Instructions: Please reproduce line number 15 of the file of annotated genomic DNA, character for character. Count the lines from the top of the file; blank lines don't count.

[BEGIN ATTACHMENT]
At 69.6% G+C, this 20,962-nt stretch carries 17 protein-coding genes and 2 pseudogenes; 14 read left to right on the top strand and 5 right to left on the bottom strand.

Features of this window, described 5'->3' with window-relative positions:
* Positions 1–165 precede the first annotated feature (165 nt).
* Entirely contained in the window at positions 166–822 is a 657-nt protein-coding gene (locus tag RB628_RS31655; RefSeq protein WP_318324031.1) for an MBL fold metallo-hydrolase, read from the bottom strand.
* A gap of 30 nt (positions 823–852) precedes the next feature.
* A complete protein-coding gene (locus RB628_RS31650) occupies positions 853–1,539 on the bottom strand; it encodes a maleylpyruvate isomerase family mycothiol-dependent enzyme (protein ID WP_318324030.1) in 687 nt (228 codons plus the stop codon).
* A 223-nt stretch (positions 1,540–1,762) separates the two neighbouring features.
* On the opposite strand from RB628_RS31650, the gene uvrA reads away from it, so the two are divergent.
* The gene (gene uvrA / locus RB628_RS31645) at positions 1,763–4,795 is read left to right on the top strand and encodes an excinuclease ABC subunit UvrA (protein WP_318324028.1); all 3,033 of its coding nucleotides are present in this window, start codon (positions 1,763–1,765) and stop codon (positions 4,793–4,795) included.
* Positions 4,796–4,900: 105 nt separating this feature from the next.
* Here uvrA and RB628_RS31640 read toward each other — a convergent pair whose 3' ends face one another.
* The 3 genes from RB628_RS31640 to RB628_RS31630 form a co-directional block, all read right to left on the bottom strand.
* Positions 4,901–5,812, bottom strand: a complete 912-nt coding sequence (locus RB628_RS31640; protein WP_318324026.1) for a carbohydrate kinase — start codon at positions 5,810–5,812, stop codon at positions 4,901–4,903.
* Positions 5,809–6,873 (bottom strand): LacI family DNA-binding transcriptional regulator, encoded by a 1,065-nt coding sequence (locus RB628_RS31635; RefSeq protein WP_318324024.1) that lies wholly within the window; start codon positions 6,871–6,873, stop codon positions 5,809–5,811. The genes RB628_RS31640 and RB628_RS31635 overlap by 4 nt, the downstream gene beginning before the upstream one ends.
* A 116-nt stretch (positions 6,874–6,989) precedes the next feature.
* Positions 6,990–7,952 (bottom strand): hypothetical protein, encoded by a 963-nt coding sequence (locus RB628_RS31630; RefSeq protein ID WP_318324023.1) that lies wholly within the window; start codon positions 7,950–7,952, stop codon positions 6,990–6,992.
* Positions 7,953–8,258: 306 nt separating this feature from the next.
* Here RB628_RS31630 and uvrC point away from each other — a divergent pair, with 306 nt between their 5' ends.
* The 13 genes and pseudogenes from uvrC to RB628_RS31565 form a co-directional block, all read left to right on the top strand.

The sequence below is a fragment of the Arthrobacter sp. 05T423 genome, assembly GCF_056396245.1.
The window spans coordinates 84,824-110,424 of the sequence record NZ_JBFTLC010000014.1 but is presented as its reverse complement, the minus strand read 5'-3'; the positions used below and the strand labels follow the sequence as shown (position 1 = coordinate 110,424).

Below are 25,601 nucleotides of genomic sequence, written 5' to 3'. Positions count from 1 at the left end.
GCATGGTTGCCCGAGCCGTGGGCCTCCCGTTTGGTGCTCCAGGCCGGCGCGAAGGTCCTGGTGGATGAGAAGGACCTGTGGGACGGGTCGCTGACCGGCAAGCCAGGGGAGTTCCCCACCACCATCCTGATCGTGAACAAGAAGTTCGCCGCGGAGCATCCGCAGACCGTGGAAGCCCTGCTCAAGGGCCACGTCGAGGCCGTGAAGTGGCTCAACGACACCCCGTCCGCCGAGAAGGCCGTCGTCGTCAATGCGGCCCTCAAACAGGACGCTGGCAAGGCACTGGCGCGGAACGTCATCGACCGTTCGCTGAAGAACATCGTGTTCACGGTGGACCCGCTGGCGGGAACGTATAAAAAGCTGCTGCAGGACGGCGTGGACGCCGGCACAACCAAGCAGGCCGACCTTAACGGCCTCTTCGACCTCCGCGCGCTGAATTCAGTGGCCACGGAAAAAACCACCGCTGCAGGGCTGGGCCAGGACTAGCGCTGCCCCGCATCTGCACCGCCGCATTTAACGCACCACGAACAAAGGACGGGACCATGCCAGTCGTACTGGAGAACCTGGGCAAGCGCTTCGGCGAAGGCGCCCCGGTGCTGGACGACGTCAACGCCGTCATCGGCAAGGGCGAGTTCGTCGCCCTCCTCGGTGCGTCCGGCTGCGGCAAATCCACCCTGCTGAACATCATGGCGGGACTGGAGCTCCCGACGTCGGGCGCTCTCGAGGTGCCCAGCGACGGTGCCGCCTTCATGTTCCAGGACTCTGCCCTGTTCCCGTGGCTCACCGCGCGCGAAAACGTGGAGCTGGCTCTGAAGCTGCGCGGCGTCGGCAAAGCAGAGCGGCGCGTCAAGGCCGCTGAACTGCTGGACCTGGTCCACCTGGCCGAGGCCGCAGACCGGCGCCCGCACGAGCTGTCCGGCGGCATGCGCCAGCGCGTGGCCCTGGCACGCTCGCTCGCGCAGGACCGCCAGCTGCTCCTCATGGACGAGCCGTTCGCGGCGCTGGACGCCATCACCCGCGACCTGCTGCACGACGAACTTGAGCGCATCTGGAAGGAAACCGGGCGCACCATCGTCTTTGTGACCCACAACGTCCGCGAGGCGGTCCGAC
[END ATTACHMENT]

* A 116-nt stretch (positions 6,874–6,989) precedes the next feature.